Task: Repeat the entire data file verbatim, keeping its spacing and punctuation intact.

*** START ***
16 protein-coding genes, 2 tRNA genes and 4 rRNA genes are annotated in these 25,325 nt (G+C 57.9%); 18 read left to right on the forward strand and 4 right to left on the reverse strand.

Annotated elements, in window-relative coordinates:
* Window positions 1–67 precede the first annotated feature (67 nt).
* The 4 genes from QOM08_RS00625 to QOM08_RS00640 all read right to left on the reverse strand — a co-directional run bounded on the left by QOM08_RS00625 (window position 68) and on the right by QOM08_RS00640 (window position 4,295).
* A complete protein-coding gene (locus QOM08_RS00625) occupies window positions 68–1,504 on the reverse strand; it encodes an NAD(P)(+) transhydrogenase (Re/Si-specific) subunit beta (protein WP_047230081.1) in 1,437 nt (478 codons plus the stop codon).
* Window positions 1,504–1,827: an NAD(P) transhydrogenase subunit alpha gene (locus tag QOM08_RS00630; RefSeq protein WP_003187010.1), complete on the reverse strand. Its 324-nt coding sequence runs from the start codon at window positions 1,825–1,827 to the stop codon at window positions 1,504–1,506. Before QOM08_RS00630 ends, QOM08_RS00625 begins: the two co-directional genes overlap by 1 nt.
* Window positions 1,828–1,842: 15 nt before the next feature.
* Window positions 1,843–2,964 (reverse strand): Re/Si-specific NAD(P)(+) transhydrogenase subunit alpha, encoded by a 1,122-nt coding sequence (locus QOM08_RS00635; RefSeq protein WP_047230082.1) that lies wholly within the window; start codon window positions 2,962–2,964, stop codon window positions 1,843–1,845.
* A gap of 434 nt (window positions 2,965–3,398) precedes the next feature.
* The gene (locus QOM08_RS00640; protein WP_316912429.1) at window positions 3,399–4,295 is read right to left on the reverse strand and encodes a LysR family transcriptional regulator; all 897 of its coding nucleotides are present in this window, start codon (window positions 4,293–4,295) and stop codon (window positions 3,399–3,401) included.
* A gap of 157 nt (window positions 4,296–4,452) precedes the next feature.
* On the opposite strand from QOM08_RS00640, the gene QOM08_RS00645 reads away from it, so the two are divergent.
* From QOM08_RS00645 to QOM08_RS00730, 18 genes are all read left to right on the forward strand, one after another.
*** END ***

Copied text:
16 protein-coding genes, 2 tRNA genes and 4 rRNA genes are annotated in these 25,325 nt (G+C 57.9%); 18 read left to right on the forward strand and 4 right to left on the reverse strand.

Annotated elements, in window-relative coordinates:
* Window positions 1–67 precede the first annotated feature (67 nt).
* The 4 genes from QOM08_RS00625 to QOM08_RS00640 all read right to left on the reverse strand — a co-directional run bounded on the left by QOM08_RS00625 (window position 68) and on the right by QOM08_RS00640 (window position 4,295).
* A complete protein-coding gene (locus QOM08_RS00625) occupies window positions 68–1,504 on the reverse strand; it encodes an NAD(P)(+) transhydrogenase (Re/Si-specific) subunit beta (protein WP_047230081.1) in 1,437 nt (478 codons plus the stop codon).
* Window positions 1,504–1,827: an NAD(P) transhydrogenase subunit alpha gene (locus tag QOM08_RS00630; RefSeq protein WP_003187010.1), complete on the reverse strand. Its 324-nt coding sequence runs from the start codon at window positions 1,825–1,827 to the stop codon at window positions 1,504–1,506. Before QOM08_RS00630 ends, QOM08_RS00625 begins: the two co-directional genes overlap by 1 nt.
* Window positions 1,828–1,842: 15 nt before the next feature.
* Window positions 1,843–2,964 (reverse strand): Re/Si-specific NAD(P)(+) transhydrogenase subunit alpha, encoded by a 1,122-nt coding sequence (locus QOM08_RS00635; RefSeq protein WP_047230082.1) that lies wholly within the window; start codon window positions 2,962–2,964, stop codon window positions 1,843–1,845.
* A gap of 434 nt (window positions 2,965–3,398) precedes the next feature.
* The gene (locus QOM08_RS00640; protein WP_316912429.1) at window positions 3,399–4,295 is read right to left on the reverse strand and encodes a LysR family transcriptional regulator; all 897 of its coding nucleotides are present in this window, start codon (window positions 4,293–4,295) and stop codon (window positions 3,399–3,401) included.
* A gap of 157 nt (window positions 4,296–4,452) precedes the next feature.
* On the opposite strand from QOM08_RS00640, the gene QOM08_RS00645 reads away from it, so the two are divergent.
* From QOM08_RS00645 to QOM08_RS00730, 18 genes are all read left to right on the forward strand, one after another.